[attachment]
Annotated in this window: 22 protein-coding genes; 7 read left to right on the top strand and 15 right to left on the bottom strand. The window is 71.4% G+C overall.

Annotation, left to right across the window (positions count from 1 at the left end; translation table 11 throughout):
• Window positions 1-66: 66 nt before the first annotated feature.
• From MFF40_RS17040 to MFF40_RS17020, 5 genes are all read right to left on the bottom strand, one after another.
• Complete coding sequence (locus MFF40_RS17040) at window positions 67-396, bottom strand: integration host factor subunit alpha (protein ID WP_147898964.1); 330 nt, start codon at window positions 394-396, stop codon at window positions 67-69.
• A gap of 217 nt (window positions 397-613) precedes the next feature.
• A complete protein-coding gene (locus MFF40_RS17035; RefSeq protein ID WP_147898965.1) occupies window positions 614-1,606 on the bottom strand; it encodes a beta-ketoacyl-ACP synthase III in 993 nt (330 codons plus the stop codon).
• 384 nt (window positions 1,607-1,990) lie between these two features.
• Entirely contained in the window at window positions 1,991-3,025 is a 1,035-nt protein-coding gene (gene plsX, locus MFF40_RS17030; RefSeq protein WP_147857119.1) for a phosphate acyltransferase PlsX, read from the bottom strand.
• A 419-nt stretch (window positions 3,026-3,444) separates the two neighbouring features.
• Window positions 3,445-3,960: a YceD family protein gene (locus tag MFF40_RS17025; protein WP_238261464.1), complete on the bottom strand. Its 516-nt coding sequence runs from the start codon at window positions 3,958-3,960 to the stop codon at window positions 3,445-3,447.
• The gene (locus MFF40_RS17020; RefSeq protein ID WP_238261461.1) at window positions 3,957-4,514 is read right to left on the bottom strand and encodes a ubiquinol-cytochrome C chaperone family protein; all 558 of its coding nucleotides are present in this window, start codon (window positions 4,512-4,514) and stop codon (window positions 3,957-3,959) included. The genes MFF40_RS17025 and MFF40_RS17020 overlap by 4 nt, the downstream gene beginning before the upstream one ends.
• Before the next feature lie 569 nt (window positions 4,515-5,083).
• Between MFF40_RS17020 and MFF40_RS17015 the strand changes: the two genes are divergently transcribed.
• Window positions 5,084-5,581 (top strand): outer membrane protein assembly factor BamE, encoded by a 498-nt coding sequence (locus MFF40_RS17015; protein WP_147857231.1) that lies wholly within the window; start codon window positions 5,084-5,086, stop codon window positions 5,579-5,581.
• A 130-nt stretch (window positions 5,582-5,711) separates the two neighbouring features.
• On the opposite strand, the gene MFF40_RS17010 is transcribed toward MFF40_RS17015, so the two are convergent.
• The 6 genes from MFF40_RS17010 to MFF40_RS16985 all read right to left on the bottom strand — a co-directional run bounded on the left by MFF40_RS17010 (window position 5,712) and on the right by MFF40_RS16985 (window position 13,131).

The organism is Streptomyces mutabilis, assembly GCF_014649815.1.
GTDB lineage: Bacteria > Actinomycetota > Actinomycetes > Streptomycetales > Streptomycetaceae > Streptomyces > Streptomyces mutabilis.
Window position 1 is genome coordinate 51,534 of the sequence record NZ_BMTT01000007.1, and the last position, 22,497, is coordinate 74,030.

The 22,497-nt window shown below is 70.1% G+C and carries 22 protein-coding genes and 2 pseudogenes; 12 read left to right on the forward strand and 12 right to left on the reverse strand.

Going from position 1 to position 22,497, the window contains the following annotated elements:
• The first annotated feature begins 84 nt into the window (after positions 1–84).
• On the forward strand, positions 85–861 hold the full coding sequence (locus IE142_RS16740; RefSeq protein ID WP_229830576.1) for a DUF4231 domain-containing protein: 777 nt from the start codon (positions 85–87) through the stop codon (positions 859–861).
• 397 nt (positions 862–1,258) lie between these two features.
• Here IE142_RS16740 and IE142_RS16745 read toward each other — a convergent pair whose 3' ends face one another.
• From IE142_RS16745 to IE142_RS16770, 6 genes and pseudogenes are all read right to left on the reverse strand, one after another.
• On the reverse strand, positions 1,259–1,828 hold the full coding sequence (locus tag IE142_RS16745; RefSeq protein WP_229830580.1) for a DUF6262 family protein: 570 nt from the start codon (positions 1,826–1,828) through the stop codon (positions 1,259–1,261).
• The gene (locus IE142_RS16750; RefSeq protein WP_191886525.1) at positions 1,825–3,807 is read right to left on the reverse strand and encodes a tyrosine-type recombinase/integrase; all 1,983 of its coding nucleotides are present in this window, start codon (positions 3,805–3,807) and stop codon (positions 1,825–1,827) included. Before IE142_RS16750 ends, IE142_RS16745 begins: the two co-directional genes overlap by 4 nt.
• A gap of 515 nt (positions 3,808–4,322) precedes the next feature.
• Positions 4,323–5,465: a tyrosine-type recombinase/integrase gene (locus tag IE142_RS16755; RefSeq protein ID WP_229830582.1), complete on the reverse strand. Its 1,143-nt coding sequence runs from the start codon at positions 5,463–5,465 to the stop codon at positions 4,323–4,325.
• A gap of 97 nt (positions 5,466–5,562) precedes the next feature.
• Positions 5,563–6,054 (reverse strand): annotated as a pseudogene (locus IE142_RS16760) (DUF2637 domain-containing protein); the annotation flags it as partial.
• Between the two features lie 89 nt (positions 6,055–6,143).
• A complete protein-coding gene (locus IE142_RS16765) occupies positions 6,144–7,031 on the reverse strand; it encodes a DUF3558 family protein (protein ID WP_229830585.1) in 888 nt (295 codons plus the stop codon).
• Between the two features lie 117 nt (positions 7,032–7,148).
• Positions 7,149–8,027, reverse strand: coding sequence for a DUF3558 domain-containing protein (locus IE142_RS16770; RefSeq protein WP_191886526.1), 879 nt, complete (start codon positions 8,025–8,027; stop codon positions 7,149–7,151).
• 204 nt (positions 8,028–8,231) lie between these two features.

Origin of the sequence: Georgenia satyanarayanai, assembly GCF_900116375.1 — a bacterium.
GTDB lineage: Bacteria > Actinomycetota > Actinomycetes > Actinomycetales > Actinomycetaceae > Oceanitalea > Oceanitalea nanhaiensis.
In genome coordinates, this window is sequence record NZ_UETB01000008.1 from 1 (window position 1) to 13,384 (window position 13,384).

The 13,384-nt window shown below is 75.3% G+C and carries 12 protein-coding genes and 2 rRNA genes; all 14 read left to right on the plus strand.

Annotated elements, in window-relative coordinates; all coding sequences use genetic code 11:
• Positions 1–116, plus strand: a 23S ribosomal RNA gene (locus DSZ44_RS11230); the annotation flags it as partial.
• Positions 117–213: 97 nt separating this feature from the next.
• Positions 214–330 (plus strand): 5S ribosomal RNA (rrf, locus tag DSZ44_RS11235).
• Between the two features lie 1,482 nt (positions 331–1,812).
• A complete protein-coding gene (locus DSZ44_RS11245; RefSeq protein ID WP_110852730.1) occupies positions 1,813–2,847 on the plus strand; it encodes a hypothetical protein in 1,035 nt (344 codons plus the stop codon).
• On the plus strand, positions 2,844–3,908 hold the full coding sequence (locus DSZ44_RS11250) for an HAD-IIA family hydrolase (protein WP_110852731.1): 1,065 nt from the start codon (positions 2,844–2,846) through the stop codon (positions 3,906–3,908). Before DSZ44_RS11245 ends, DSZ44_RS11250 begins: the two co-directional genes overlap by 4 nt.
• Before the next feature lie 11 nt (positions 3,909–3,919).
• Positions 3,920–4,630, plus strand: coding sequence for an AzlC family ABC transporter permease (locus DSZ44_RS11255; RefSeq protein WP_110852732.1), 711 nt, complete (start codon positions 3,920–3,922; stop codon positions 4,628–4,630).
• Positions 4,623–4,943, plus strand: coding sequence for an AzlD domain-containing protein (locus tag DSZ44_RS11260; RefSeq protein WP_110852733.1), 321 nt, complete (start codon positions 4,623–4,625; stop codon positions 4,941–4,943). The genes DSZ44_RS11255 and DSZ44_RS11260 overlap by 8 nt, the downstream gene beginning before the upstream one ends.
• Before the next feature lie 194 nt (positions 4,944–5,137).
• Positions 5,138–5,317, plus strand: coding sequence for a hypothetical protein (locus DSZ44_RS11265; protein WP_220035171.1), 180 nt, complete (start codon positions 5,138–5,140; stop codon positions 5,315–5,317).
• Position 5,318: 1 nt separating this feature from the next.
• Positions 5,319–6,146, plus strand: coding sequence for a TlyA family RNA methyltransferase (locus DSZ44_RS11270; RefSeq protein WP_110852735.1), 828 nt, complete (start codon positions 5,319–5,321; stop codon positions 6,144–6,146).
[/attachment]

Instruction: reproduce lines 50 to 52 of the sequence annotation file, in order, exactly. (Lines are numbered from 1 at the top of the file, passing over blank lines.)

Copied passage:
• On the plus strand, positions 2,844–3,908 hold the full coding sequence (locus DSZ44_RS11250) for an HAD-IIA family hydrolase (protein WP_110852731.1): 1,065 nt from the start codon (positions 2,844–2,846) through the stop codon (positions 3,906–3,908). Before DSZ44_RS11245 ends, DSZ44_RS11250 begins: the two co-directional genes overlap by 4 nt.
• Before the next feature lie 11 nt (positions 3,909–3,919).
• Positions 3,920–4,630, plus strand: coding sequence for an AzlC family ABC transporter permease (locus DSZ44_RS11255; RefSeq protein WP_110852732.1), 711 nt, complete (start codon positions 3,920–3,922; stop codon positions 4,628–4,630).